LONDON—Over-sized floating ceramic heads domineer over visitors, mouths gaping open, begging them to sneak a peak inside as if, perchance, to gobble a delicious morsel of a human head. The heads are part of Emma Hart‘s new exhibition Mama Mia! at Whitechapel Gallery (July 12 – September 3, 2017).
Less sinister than my imagination initially allowed, the heads are rather, much like the ABBA song from which the exhibition title is derived, an “investigation into pattern, from visual patterns to patterns of psychological behaviour. The work also looks at the design and rupture of pattern and the ruminations in between,” the gallery writes.
The large cartoonish ceramic lamps hang from red rope and project a speech bubble spotlight on the floor, but a closer look inside of each form reveals graphic depictions.
One shows young women entangled in a vine of jealousy, among the stylized jaws of Venus flytraps. In another, manicured fingers push hot red buttons, rendered in the greens, blues and yellows of a thermal imaging camera. A third shows overlapping rows of curves, which transform from McDonald’s golden arches into a line of pink breasts as the pattern mounts the sides.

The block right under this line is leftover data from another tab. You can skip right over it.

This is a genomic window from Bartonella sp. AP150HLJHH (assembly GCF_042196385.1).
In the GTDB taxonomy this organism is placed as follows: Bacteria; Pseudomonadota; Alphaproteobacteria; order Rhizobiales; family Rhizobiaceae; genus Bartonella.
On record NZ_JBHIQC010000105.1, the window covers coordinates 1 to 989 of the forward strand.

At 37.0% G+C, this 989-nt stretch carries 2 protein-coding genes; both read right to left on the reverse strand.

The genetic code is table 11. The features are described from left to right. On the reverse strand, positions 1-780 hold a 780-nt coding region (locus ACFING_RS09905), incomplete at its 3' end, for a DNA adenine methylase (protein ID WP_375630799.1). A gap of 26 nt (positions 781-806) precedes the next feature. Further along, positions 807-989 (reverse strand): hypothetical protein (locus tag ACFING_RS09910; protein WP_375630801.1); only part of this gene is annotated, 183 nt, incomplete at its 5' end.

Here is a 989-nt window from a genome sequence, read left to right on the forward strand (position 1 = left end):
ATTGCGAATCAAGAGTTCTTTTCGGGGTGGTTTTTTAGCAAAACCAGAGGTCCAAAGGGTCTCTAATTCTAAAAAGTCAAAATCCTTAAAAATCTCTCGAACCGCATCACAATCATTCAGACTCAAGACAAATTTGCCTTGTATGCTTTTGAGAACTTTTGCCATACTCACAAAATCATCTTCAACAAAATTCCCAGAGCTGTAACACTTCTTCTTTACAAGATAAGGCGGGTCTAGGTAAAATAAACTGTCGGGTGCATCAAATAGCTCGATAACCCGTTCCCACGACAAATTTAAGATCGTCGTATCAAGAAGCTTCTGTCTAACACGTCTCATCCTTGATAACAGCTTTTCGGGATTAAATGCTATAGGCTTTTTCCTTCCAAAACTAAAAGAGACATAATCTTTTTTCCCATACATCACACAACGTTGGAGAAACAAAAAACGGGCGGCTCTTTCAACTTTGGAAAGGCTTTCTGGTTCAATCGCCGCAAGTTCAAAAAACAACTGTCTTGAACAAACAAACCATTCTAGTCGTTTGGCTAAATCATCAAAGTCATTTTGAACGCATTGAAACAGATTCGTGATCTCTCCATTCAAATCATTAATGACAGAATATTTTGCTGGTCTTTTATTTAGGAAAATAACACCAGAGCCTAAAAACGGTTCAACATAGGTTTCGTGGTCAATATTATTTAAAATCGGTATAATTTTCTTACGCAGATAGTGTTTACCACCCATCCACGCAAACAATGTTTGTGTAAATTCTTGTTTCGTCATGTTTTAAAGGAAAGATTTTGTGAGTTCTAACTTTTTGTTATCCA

The depictions are the “epiphany” of Hart’s 2016 residency in Italy, according to The Art Newspaper. The heads, which were formed, fired and glazed there, draw from her experience observing family therapy sessions for two months at a renowned psychotherapy school in Milan. She says this investigative experience resonated with her time alongside master ceramists during her residency, The Guardian writes.
“Both are driven by patterns. The psychiatrist is trying to unravel human behavioural patterns, and the studio to generate a visual pattern.”
She adds because of clay’s raw and direct characteristics, she wanted to use the medium to explore and express a range of interpersonal family dynamics.
The repeated motifs—of teardrops, fists punching black eyes and a woman choked by a green “jealousy plant”—refer to the cycles of negative emotions that can flare up in family relationships.
Freud would be proud, and would then diminish the complex emotions to latent sexual expression.
As part of her residency, Hart also studied the maiolica collection at the International Museum of Ceramics and experimented with the medium at the Museo Carlo Zauli, guided by the late ceramicist’s assistant Aida Bertozzi and other artisans, The Art Newspaper writes. She said these graphical depictions influenced the work she wanted to produce for this show.
“I realised that the link between these two halves of the project—the psychology and the maiolica—was the potential of decorative patterns to capture somehow the problems of repetitive human behaviour,”
Hart works across several mediums in her artwork including photography, video, audio and ceramics, which she taught herself via YouTube instructional videos merely five years ago. She tells The Art Newspaper, having never explored drawing either, was an exciting and revealing exercise for her.
Hart received the sixth biannual Max Mara Art Prize for Women in 2016.
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